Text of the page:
Buy essay on Buddhist Riots of 1963

Taking into account opinion that any kind of country’s development is cyclical it is possible to say that the main characteristic of cycles is a crisis; thus, issues of practical importance appear, respectively. In this paper it is necessary to discuss Buddhist riots of 1963 as a turning point in a history of South Vietnam that led to the collapse of the First Republic of Vietnam.
Observing Buddhist riots of 1963 with more details it becomes understandable that exactly the Buddhist crisis can be considered the turning point in Vietnamese history. History of the First Republic of Vietnam is explored by the period between the largest local wars of the XX century – the first Indochina War (1946 – 1954) and the second Indochina War (1965 – 1973). In this regard, the period of the First Republic of Vietnam is of particular interest, when a confrontation between two parts of Vietnam did not go on the battlefield, but did it on the political and ideological level. Identifying Buddhist riots of 1963 as the turning point of Vietnamese history it is necessary to add that confrontation between the North and the South was traditional for the history of Vietnam in the XX century, on the one hand, but it also was of much new features as it has involved interests of other foreign countries, representing various world political systems, on the other essay
The events immediately preceding the turning point are necessary and essential in preparing for the Buddhist riots of 1963 because Republic of Vietnam (South Vietnam) was in fact a semi-colony of the United States; thus people need the way to change situation and reorganize political regime. Describing events in details, Freedman (2000) stated that while there had been long-term resentment by the Buddhists, the situation flared in April 1963. For unclear reasons, the central government ordered the provincial authorities to enforce a ban on the display of all religious flags. In addition to previous information Gettleman, Franklin & Young (1995) wrote that this ban had rarely been enforced, but, since the order went out shortly before the major festival, Vesek (informally called Buddha’s Birthday), which fell on May 8, many Buddhists perceived this as a direct attack on their customs. The above described events are essential in preparing for the Buddhist crisis, because actions of the authorities in religious matters aimed at strengthening of the position of Catholicism were often also aimed at the detriment of other religions, and Buddhism, being not only broad religious phenomenon, provoked problems not only in religious issues but it also sharpened political situation in the country.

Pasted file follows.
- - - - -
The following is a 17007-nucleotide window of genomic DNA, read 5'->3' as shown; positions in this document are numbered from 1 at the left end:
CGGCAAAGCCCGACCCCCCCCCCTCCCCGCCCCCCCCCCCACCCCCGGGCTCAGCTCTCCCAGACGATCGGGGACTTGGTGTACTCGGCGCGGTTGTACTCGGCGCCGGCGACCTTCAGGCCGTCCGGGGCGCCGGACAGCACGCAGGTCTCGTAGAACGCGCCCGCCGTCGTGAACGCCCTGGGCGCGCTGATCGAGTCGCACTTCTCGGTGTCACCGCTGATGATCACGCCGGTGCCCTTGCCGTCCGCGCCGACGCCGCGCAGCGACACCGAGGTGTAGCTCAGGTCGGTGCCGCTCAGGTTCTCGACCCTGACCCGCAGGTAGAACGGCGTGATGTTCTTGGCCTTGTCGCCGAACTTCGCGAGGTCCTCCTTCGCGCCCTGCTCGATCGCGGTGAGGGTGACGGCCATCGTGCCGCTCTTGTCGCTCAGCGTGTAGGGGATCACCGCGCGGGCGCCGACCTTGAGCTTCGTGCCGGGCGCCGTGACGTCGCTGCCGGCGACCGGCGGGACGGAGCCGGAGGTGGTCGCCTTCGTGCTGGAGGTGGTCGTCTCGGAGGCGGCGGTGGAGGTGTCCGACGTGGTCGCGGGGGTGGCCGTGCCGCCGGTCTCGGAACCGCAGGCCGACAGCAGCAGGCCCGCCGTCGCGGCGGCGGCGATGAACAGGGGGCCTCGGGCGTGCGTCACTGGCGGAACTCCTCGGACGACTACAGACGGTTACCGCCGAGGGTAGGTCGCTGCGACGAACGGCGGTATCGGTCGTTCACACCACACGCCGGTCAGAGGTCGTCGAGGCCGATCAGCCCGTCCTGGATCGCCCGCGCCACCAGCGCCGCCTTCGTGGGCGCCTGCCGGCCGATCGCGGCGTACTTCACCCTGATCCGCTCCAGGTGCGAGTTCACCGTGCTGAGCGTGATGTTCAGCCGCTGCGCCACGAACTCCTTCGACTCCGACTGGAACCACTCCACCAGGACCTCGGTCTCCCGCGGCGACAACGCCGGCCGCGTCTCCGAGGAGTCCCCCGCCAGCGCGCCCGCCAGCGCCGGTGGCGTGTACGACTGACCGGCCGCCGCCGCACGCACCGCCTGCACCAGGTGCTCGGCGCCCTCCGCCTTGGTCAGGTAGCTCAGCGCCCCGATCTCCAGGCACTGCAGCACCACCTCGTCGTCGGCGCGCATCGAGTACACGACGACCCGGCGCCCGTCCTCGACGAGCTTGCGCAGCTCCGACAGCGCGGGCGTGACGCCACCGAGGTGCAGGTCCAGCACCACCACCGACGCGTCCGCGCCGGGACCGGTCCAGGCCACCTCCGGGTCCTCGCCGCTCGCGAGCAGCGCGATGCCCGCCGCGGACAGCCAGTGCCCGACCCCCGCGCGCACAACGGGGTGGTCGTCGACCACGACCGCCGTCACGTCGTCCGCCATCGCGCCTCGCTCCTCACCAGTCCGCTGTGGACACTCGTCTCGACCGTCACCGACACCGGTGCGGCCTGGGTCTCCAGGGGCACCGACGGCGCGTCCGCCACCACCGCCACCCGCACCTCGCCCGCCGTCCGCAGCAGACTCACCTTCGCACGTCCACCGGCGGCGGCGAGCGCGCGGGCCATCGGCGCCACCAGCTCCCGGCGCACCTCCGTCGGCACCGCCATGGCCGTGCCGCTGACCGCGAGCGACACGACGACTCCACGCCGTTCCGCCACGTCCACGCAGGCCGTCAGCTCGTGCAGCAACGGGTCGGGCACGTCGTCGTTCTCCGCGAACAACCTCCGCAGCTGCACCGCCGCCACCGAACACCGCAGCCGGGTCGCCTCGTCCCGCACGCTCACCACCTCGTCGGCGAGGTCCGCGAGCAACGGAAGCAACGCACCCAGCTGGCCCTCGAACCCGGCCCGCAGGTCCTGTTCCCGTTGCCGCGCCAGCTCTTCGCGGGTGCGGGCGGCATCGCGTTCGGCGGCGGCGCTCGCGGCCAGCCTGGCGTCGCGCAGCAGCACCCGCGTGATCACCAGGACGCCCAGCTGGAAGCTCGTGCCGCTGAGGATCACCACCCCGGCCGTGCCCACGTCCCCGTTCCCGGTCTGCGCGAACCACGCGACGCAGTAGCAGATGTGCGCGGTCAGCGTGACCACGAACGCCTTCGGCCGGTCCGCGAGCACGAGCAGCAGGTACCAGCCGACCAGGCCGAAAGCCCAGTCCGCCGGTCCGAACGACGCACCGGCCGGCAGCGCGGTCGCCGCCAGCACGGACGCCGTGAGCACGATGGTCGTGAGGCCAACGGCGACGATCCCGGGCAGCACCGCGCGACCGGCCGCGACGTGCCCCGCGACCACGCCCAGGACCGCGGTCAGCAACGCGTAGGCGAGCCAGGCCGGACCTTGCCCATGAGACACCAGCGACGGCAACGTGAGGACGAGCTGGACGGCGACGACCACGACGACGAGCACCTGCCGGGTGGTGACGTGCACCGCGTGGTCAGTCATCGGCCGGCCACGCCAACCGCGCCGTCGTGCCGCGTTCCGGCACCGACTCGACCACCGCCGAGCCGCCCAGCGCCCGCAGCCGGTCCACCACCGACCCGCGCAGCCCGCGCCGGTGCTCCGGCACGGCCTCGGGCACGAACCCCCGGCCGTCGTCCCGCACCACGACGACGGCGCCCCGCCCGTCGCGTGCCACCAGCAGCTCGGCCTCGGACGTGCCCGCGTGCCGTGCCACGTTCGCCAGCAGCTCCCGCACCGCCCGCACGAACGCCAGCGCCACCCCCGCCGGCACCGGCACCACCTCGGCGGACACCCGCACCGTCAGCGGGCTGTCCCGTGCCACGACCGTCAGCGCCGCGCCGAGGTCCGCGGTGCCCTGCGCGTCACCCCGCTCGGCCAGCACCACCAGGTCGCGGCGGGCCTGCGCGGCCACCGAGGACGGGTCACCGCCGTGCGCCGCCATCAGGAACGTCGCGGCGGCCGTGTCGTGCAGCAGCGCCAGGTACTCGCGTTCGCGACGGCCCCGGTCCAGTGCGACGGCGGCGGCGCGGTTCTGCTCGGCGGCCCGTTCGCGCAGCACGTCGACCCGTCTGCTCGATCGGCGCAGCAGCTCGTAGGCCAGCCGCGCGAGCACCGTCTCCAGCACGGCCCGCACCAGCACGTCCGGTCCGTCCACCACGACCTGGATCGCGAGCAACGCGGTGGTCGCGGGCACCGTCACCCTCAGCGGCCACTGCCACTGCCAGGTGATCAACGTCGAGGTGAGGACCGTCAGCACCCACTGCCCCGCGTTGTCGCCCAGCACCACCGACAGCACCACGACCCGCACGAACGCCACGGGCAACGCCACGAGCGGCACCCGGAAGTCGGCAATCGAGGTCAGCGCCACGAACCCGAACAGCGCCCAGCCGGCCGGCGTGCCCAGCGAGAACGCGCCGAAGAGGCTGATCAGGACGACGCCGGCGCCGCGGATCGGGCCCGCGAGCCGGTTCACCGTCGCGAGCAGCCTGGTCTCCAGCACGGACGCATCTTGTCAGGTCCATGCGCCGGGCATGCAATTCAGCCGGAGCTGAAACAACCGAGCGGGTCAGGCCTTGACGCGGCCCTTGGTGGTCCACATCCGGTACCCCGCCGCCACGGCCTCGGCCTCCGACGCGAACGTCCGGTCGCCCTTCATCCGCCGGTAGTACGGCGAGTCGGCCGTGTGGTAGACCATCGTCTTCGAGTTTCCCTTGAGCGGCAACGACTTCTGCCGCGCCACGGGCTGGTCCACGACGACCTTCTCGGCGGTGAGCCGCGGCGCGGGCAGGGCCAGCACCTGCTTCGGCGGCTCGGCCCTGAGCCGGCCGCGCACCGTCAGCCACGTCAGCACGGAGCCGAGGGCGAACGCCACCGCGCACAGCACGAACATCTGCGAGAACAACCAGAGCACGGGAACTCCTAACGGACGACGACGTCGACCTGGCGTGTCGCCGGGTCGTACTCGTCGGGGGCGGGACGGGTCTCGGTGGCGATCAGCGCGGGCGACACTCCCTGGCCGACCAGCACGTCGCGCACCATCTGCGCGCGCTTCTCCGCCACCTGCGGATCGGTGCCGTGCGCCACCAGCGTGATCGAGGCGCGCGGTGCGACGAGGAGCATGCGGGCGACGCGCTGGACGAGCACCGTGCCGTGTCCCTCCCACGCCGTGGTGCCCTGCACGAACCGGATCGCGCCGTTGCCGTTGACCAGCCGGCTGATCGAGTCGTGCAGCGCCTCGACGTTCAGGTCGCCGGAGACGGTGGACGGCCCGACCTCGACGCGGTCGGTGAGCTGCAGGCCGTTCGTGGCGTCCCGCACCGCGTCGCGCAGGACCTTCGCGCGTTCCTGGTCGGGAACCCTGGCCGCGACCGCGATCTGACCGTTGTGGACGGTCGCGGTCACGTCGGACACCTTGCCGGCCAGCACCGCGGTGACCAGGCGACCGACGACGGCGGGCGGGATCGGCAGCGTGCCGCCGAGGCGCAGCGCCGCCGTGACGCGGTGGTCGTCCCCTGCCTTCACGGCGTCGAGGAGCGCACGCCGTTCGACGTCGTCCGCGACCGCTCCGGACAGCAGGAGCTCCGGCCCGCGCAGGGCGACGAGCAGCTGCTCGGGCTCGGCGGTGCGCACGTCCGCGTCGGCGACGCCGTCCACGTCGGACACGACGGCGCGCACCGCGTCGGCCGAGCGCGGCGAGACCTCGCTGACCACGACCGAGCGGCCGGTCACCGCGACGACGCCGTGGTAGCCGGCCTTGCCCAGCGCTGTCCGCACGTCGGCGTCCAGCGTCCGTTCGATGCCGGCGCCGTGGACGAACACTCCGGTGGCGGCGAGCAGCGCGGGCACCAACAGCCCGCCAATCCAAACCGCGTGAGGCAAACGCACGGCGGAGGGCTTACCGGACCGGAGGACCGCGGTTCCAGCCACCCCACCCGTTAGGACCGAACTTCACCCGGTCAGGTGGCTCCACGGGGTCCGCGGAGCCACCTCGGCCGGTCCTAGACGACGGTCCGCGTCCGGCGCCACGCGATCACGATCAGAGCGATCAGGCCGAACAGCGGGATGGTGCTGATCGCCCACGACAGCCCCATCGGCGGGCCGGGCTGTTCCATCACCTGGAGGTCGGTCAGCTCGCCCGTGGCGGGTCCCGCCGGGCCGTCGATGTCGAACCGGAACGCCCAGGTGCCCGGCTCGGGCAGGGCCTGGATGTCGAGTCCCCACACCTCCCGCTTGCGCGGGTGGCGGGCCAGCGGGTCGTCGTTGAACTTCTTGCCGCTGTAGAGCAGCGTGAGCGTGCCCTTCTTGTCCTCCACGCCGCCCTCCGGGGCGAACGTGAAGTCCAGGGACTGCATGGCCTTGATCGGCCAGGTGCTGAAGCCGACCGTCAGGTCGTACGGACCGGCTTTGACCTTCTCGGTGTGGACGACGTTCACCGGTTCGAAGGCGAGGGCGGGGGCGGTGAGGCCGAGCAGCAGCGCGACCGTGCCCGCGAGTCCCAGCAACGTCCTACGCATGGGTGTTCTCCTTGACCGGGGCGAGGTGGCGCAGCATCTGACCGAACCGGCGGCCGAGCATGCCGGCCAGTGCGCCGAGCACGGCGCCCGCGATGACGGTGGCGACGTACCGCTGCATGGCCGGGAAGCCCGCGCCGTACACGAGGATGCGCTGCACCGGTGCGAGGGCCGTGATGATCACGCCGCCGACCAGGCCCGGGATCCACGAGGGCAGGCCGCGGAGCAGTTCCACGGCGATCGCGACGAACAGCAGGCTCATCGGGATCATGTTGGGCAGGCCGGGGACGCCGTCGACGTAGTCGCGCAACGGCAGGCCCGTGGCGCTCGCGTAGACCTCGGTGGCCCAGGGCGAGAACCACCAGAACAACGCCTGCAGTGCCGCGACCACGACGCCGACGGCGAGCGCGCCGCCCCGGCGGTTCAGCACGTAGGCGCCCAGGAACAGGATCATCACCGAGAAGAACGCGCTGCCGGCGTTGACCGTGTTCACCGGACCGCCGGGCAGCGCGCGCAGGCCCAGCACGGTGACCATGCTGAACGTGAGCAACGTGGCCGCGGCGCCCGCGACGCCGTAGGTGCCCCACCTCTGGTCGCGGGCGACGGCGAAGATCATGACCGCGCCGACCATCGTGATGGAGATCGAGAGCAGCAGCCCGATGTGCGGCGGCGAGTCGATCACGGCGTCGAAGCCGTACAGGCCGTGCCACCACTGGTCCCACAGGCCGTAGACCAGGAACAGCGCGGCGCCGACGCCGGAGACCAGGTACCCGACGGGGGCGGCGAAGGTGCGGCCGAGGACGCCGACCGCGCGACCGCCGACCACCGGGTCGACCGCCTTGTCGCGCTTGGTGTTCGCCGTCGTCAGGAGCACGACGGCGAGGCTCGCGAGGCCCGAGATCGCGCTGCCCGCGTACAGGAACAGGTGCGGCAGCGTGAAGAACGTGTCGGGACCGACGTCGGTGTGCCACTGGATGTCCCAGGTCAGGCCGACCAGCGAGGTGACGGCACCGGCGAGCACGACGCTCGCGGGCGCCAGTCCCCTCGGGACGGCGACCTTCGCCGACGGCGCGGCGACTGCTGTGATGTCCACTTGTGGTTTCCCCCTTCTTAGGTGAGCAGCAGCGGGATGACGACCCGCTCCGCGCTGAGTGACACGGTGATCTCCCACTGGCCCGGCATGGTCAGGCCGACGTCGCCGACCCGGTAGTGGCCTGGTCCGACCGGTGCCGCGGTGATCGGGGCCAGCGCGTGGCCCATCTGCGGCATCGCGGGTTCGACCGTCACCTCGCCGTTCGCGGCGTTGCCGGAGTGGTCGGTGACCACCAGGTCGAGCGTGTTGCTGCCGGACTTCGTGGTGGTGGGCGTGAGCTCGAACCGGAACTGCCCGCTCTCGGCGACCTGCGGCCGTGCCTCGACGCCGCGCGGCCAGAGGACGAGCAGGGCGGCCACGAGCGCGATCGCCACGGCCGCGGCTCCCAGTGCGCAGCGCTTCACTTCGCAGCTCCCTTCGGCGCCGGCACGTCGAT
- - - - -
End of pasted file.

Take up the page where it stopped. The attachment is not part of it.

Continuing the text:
Analyzing results of Buddhist riots of 1963 we can mention that the Buddhist crisis provided an impetus for the forces that were ready to remove Ngo Dinh Diem from the political arena. Moreover, hypothetical consequences of the crisis have led to the fact that U.S. forces have supported the Communists, because ignorance of situation could led to a total loss of government control over the situation that would allow the Communists to strengthen their position by own efforts. It became impossible for the United States to control the First Republic of Vietnam in a full degree and destroyed strengthening of U.S. intervention in the affairs of the Vietnamese policy.
To summarize, it is possible to note that the policy of Kennedy to the regime of Ngo Dinh Diem had a significant impact on developments in Indo-China in the coming years, in particular; moreover, it has become a prerequisite for direct U.S. involvement in the Vietnam War.

Gettleman, M. E., Franklin, J. & Young, M. (1995). Vietnam and America: A Documented History. Grove Press.
Freedman, L. (2000). Kennedy’s Wars: Berlin, Cuba, Laos, and Vietnam. Oxford University Press.

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